What is the Baltic Dry Index, and what does it mean to the economy? Here is a good definition from Wikinvest.com:

The BDI is one of the purest leading indicators of economic activity. It measures the demand to move raw materials and precursors to production, as well as the supply of ships available to move this cargo. Consumer spending and other economic indicators are backward looking, meaning they examine what has already occurred. The BDI offers a real time glimpse at global raw material and infrastructure demand. Unlike stock and commodities markets, the Baltic Dry Index is totally devoid of speculative players. The trading is limited only to the member companies, and the only relevant parties securing contracts are those who have actual cargo to move and those who have the ships to move it.

This is a pretty important indicator, since it is forward-looking. In other words, companies plan what they will need, and book the ships to deliver the purchased goods. If they do not have anything to produce, they do not book the ships.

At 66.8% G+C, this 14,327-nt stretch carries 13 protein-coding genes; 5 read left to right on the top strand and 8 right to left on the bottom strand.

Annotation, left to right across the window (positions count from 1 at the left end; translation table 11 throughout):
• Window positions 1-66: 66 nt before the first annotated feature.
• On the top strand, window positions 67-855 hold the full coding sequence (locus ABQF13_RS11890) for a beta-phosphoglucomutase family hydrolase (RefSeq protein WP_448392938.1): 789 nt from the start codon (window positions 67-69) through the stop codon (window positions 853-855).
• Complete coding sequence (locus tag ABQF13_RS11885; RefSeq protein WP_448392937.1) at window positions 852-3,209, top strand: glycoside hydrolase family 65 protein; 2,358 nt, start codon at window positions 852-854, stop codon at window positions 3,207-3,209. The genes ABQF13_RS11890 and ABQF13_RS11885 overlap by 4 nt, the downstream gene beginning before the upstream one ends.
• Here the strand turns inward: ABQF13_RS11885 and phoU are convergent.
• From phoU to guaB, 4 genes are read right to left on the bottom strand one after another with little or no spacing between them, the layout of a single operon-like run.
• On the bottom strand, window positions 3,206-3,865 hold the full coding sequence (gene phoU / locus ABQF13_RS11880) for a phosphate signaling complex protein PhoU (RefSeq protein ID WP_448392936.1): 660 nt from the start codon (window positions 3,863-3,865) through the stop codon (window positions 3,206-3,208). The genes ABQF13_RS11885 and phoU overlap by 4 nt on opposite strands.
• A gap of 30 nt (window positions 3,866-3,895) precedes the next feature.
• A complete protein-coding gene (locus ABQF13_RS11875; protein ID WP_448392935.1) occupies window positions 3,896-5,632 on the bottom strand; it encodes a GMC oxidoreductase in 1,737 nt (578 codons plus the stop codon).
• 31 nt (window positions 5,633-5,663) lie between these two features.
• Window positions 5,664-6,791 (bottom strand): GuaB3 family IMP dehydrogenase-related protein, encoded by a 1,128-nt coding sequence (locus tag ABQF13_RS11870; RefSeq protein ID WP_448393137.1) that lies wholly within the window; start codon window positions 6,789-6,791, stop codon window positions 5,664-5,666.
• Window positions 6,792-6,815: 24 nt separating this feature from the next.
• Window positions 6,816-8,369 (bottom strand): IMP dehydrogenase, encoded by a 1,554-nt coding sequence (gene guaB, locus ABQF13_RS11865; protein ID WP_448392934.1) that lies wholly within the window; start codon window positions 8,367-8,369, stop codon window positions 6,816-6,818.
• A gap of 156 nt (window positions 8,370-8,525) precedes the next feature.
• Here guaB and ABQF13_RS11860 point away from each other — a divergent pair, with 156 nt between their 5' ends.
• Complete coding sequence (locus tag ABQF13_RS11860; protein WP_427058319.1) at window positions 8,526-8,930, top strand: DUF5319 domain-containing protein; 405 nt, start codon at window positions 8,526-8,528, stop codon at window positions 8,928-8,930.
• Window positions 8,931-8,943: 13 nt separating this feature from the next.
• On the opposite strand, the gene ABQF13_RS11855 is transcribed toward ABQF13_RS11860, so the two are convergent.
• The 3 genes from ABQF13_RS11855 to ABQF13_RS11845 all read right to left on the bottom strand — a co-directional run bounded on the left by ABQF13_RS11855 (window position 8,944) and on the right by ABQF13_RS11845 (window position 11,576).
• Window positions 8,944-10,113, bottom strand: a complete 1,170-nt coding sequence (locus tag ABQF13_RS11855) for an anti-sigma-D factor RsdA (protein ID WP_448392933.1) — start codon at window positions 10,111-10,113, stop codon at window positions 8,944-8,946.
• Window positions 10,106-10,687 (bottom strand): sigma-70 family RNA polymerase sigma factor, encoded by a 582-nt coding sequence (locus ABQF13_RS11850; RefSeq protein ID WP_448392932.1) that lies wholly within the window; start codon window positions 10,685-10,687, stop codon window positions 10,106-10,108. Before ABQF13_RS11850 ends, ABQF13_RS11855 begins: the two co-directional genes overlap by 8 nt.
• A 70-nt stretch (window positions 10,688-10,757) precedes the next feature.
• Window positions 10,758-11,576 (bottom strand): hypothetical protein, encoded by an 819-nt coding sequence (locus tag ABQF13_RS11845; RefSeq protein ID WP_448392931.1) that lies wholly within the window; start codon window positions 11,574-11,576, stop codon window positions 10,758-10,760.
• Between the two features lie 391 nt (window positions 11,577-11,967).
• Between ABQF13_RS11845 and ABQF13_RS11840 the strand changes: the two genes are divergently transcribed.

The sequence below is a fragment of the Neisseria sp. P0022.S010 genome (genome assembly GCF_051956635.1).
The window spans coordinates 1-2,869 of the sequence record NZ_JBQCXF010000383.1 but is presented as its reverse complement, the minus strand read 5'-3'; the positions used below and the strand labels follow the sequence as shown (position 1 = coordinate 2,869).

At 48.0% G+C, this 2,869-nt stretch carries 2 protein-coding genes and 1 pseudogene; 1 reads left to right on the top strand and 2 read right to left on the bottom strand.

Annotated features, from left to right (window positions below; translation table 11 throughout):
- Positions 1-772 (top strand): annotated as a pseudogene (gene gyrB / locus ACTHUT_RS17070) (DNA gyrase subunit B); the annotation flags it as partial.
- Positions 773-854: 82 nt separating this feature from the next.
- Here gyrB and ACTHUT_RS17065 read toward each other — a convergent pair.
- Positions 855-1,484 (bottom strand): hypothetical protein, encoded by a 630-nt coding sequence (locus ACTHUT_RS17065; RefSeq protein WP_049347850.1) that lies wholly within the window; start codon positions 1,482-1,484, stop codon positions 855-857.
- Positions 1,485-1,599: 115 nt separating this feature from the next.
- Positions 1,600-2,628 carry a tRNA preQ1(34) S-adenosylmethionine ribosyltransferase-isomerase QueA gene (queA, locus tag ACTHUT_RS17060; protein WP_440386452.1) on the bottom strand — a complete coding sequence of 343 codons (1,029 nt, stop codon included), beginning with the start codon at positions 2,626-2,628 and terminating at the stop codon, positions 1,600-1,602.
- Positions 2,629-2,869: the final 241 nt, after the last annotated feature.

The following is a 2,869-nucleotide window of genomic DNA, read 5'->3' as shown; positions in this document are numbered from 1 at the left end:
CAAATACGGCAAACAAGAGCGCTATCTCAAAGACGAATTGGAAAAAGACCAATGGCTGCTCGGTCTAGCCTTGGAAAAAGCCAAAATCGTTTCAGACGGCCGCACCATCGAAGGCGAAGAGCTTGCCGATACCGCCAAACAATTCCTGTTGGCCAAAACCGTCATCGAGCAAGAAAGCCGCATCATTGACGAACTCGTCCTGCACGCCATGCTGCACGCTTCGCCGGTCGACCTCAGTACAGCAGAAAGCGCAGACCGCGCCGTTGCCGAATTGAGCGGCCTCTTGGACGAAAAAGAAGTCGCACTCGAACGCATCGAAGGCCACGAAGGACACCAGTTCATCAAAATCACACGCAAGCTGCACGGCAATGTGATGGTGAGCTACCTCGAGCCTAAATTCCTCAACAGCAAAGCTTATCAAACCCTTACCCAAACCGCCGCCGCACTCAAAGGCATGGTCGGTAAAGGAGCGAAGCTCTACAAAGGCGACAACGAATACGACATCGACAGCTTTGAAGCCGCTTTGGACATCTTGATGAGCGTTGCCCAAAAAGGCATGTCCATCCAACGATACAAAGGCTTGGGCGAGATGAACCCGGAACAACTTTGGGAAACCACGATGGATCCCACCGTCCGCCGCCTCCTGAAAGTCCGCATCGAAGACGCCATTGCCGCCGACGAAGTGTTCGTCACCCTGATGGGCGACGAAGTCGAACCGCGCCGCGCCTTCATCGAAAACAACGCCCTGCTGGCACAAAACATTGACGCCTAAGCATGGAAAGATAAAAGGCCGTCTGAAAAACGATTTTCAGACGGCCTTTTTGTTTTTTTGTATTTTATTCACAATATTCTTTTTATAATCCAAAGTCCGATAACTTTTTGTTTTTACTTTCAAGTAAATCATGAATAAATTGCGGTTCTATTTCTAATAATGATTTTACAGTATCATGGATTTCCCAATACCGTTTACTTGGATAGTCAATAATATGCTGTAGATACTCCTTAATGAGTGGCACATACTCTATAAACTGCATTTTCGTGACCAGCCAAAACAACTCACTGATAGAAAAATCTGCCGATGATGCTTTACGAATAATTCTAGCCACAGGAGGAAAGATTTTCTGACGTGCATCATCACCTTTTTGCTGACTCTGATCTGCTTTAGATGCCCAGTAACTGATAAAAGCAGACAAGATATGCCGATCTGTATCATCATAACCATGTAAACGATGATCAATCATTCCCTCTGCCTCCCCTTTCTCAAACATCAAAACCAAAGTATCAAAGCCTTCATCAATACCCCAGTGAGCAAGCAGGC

Take a look at the following video and judge for yourselves if we should be concerned. I don’t know about you, but I will be stocking up on as many things as I can. Here are some suggestions:

1. Start growing some food and learn how to can and dry it. It is not difficult. If a dummy like me can do it, you can too! I dry veggies by laying them on a rack on my counter under the ceiling fan.

2. Start collecting extras of things that you use every day. If you normally buy one toothbrush, get two or three – and don’t forget the toilet paper!

3. Get some good rodent-proof containers and store extra grain, flour, dried fruits and veggies, jerky, and other foodstuffs.

This list is by no means comprehensive, and is only meant to get the ball rolling. Make a list of things you use a lot of and stock up! If the Baltic Dry Index, or BDI, is our best economic indicator, then we are in for hard times ahead! Here is the video from The Green Dragon:

Barb 

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